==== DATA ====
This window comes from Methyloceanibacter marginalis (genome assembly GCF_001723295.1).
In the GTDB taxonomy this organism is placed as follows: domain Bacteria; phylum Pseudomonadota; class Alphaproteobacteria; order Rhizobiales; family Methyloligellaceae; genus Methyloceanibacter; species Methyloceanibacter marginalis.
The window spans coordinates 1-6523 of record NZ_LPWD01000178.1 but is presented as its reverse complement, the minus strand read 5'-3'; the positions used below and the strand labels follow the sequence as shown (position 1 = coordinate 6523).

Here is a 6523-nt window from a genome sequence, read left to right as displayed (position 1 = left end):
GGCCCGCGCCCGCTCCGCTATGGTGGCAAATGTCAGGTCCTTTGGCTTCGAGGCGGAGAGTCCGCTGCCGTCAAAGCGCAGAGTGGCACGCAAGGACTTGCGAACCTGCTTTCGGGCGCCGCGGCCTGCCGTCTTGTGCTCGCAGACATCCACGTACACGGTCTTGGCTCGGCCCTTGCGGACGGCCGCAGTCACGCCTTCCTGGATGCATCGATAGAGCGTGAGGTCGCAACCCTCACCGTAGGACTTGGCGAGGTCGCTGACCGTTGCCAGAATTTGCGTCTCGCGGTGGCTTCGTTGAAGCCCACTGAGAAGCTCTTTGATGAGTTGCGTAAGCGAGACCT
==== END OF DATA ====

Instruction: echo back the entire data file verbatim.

This window comes from Methyloceanibacter marginalis (genome assembly GCF_001723295.1).
In the GTDB taxonomy this organism is placed as follows: domain Bacteria; phylum Pseudomonadota; class Alphaproteobacteria; order Rhizobiales; family Methyloligellaceae; genus Methyloceanibacter; species Methyloceanibacter marginalis.
The window spans coordinates 1-6523 of record NZ_LPWD01000178.1 but is presented as its reverse complement, the minus strand read 5'-3'; the positions used below and the strand labels follow the sequence as shown (position 1 = coordinate 6523).

Here is a 6523-nt window from a genome sequence, read left to right as displayed (position 1 = left end):
GGCCCGCGCCCGCTCCGCTATGGTGGCAAATGTCAGGTCCTTTGGCTTCGAGGCGGAGAGTCCGCTGCCGTCAAAGCGCAGAGTGGCACGCAAGGACTTGCGAACCTGCTTTCGGGCGCCGCGGCCTGCCGTCTTGTGCTCGCAGACATCCACGTACACGGTCTTGGCTCGGCCCTTGCGGACGGCCGCAGTCACGCCTTCCTGGATGCATCGATAGAGCGTGAGGTCGCAACCCTCACCGTAGGACTTGGCGAGGTCGCTGACCGTTGCCAGAATTTGCGTCTCGCGGTGGCTTCGTTGAAGCCCACTGAGAAGCTCTTTGATGAGTTGCGTAAGCGAGACCT